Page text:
Paul’s prayer for the Philippians, this passage of Scripture we have before us this morning, what is it?  It is a Holy Spirit-inspired and, indeed, a very lofty solution to the problem of the im-perfect church.  A game plan, a road-map meant to guide not only our prayers, but our minds, our hands, our feet in the direction of becoming a more perfect church – today, this year!  Take a look, where does this prayer begin?  It begins where the Philippian congregation needed it to begin, with a fervent request for love, Christ-like, Philippians two, kind of love, to abound, to increase in that church. 

Hold your place, and move your finger down through the rest of chapter one, to the start of Philippians chapter two.  Paul’s prayer for the Philippians, a prayer for Christ-like love to increase more and more, in that first-century church, a prayer that could well guide us this New Year toward becoming the church God wants us to be – what is Christ-like love all about?  What does it look like?

Philippians 2:3-4, “Let nothing be done through selfish ambition or conceit, but in lowliness of mind let each esteem others better than himself. 4 Let each of you look out not only for his own interests, but also for the interests of others.”

Christ-like love, it is a matter of humility of attitude, and of action toward our brothers and sisters in Christ.  Christ-like love, esteeming others as better than one’s self, it was manifested, lived out in Paul’s day, and before the eyes of that New Testament congregation, through godly men like Timothy and Epaphroditus.  Yes, Christ-like love, looking out for others’ interest, not only one’s own interest – it was modeled, perfectly – where?  At the cross – Philippians 2:5-11. 

This prayer, a heaven-sent road map for our journey towards becoming a more perfect church this year, it begins with Christ-like love.  “And this is my prayer, that your love may abound still more and more…”  Why do you think it begins with Christ-like love?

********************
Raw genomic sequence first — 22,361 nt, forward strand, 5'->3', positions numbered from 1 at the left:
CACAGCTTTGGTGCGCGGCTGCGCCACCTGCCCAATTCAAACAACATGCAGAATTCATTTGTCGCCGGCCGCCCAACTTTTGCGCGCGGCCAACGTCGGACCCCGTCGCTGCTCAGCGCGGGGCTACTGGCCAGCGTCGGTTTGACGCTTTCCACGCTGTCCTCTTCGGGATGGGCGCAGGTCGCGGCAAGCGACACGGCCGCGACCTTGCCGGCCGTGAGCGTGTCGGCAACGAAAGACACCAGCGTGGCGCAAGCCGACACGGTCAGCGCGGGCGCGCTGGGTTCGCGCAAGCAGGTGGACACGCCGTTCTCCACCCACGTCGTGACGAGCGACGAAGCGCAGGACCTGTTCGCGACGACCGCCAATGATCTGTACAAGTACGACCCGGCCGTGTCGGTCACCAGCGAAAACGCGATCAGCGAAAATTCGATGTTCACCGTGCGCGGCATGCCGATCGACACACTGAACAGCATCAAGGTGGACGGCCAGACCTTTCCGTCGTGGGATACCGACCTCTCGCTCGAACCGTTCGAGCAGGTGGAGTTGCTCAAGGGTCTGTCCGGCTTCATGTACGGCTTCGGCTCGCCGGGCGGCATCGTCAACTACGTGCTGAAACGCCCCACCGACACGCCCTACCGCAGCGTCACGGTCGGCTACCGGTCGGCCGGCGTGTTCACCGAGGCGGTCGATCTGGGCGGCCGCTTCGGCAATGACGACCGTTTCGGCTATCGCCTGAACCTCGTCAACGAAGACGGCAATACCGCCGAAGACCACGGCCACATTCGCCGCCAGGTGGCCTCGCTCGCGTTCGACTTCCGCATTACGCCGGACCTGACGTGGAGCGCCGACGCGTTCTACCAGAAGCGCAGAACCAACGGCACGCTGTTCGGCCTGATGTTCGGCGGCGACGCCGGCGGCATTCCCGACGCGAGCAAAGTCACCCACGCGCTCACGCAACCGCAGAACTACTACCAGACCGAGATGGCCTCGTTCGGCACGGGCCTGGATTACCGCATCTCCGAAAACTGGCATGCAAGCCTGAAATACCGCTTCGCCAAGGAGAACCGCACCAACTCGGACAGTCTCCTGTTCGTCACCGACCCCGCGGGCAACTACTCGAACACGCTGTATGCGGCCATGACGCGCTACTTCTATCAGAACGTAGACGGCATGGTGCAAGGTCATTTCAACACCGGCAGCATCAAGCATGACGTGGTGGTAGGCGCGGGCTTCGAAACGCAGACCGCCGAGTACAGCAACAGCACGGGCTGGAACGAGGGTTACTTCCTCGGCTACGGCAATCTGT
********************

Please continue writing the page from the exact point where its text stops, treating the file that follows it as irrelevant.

Well, for the Philippians of Paul’s day, perhaps the reasons were obvious.  Leading members of the congregation were at odds with one another, and because of that, the work of God was being hindered.  But, what is so significant about this initial request, this petition for God to increase Christ-like love – for us?  Someone has described Christ-like love as the ‘Christian’s crown jewel’.  Perhaps, we should begin our search for an answer to our question about the significance of this petition for us, by asking ourselves, “Is my life, are my thoughts, words, attitudes, and actions adorned by this jewel?”  “Am I aiming at esteeming others better than myself – today, this year?  Am I ready and willing, like Epaphroditus was ready and willing, to walk down a path marked death (death-to-self), not regarding my own life, that I might be God’s agent to meet someone else’s need?”  What is so significant – for us – about this initial
request for abounding, increasing Christ-like love?  John 13:35 – Jesus answered that for us, didn’t He?  He said, “All men will know that you are my disciples, if you have love for one another.”  Christ-like love, this is not something meant for a select few!  No!  It should mark, be that wonderful adornment that should mark every one of our lives!

And, what happens when it does?  We don’t know the end of the story for the Philippians – whether or not Paul’s prayer for them came to fruition.  But listen, as we make this petition our fervent prayer, our longing for our lives, our families and our church – this year – guess what?  Then, we can stand back and watch the mighty and merciful hand of God at work ANSWERING this prayer!

Would you like to see the sweetness of our fellowship, the satisfying aroma of brothers and sisters dwelling together in UNITY (Psalm 133) increasing this year?  Pray this prayer!  Paul told the Thessalonians that God wants to teach His children to love each other like this.  Oh, God, teach us, would you, please? 

Would you like for our prayer lives, as individuals, as families, and as a church family, to be richer, fuller, more meaningful and powerful this year?  It’s hard, I admit it, it is hard, very hard, to pray sincerely, fervently, consistently, for people you don’t love!  But listen, what if your love, what if Christ’s kind of love is increasing in you, what are you going to want to do for those people?  You are going to want to pray for them!  Growth in Christ-like love is critical!

And, how about this?  When Jesus talked about building His church, extending His kingdom, accomplishing His will, on earth (Matthew 6:9-15; 16:13-19), was He talking about bricks and mortar?  Steeples and signboards?  No!  He was talking about PEOPLE, people praying this prayer!  People saying, “God, use me as an answer to this prayer,” that the hungry might be fed, that the sick and imprisoned might be cared for, that the naked might be clothed, and that the lost might be found! 

There really is no such thing as a perfect church, I agree.  But listen, as I begin this New Year, I want to be one of God’s answers to prayers offered up by His people in the direction of this church becoming more perfect, increasing in Christ-like love – how about you? 

So, here’s my challenge to you: will you make this prayer, and others like it scattered throughout the pages of the New Testament, your prayers for yourself, for your family, and for this congregation this year?

1 comment:

ernie said...